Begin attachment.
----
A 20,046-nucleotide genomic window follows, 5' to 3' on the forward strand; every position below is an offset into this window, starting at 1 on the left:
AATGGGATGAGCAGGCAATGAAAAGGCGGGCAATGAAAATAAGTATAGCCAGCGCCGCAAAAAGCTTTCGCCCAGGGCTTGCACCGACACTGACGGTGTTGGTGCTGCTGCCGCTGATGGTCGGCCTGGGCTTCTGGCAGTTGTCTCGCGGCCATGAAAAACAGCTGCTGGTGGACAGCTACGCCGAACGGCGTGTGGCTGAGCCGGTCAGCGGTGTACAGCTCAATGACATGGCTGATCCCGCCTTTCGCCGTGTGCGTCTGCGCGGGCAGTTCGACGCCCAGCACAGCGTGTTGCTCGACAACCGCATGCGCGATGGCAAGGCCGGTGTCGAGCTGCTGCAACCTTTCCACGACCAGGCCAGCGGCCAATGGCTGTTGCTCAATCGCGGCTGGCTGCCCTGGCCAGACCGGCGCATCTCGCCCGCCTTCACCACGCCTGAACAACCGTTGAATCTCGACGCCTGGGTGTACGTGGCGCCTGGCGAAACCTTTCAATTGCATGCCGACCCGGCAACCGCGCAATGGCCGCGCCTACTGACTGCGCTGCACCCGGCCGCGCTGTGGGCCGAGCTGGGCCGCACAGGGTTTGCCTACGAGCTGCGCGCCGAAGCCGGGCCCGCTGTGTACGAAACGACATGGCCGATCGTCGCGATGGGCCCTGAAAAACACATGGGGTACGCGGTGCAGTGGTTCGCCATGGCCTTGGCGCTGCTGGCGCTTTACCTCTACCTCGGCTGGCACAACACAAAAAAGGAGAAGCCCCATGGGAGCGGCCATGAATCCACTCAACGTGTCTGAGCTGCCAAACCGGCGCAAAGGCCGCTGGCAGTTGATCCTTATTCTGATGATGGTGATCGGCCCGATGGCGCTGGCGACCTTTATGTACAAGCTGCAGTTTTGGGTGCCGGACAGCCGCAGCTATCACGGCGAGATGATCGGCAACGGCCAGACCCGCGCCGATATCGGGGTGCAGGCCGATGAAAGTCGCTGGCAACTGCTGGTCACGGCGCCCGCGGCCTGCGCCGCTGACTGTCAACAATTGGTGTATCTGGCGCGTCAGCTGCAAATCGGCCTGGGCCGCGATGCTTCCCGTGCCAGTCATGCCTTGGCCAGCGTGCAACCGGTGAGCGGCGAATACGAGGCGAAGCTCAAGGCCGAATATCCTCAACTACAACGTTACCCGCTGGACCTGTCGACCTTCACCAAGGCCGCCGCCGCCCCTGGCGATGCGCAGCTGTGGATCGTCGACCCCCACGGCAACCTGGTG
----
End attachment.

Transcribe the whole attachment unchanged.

A 20,046-nucleotide genomic window follows, 5' to 3' on the forward strand; every position below is an offset into this window, starting at 1 on the left:
AATGGGATGAGCAGGCAATGAAAAGGCGGGCAATGAAAATAAGTATAGCCAGCGCCGCAAAAAGCTTTCGCCCAGGGCTTGCACCGACACTGACGGTGTTGGTGCTGCTGCCGCTGATGGTCGGCCTGGGCTTCTGGCAGTTGTCTCGCGGCCATGAAAAACAGCTGCTGGTGGACAGCTACGCCGAACGGCGTGTGGCTGAGCCGGTCAGCGGTGTACAGCTCAATGACATGGCTGATCCCGCCTTTCGCCGTGTGCGTCTGCGCGGGCAGTTCGACGCCCAGCACAGCGTGTTGCTCGACAACCGCATGCGCGATGGCAAGGCCGGTGTCGAGCTGCTGCAACCTTTCCACGACCAGGCCAGCGGCCAATGGCTGTTGCTCAATCGCGGCTGGCTGCCCTGGCCAGACCGGCGCATCTCGCCCGCCTTCACCACGCCTGAACAACCGTTGAATCTCGACGCCTGGGTGTACGTGGCGCCTGGCGAAACCTTTCAATTGCATGCCGACCCGGCAACCGCGCAATGGCCGCGCCTACTGACTGCGCTGCACCCGGCCGCGCTGTGGGCCGAGCTGGGCCGCACAGGGTTTGCCTACGAGCTGCGCGCCGAAGCCGGGCCCGCTGTGTACGAAACGACATGGCCGATCGTCGCGATGGGCCCTGAAAAACACATGGGGTACGCGGTGCAGTGGTTCGCCATGGCCTTGGCGCTGCTGGCGCTTTACCTCTACCTCGGCTGGCACAACACAAAAAAGGAGAAGCCCCATGGGAGCGGCCATGAATCCACTCAACGTGTCTGAGCTGCCAAACCGGCGCAAAGGCCGCTGGCAGTTGATCCTTATTCTGATGATGGTGATCGGCCCGATGGCGCTGGCGACCTTTATGTACAAGCTGCAGTTTTGGGTGCCGGACAGCCGCAGCTATCACGGCGAGATGATCGGCAACGGCCAGACCCGCGCCGATATCGGGGTGCAGGCCGATGAAAGTCGCTGGCAACTGCTGGTCACGGCGCCCGCGGCCTGCGCCGCTGACTGTCAACAATTGGTGTATCTGGCGCGTCAGCTGCAAATCGGCCTGGGCCGCGATGCTTCCCGTGCCAGTCATGCCTTGGCCAGCGTGCAACCGGTGAGCGGCGAATACGAGGCGAAGCTCAAGGCCGAATATCCTCAACTACAACGTTACCCGCTGGACCTGTCGACCTTCACCAAGGCCGCCGCCGCCCCTGGCGATGCGCAGCTGTGGATCGTCGACCCCCACGGCAACCTGGTG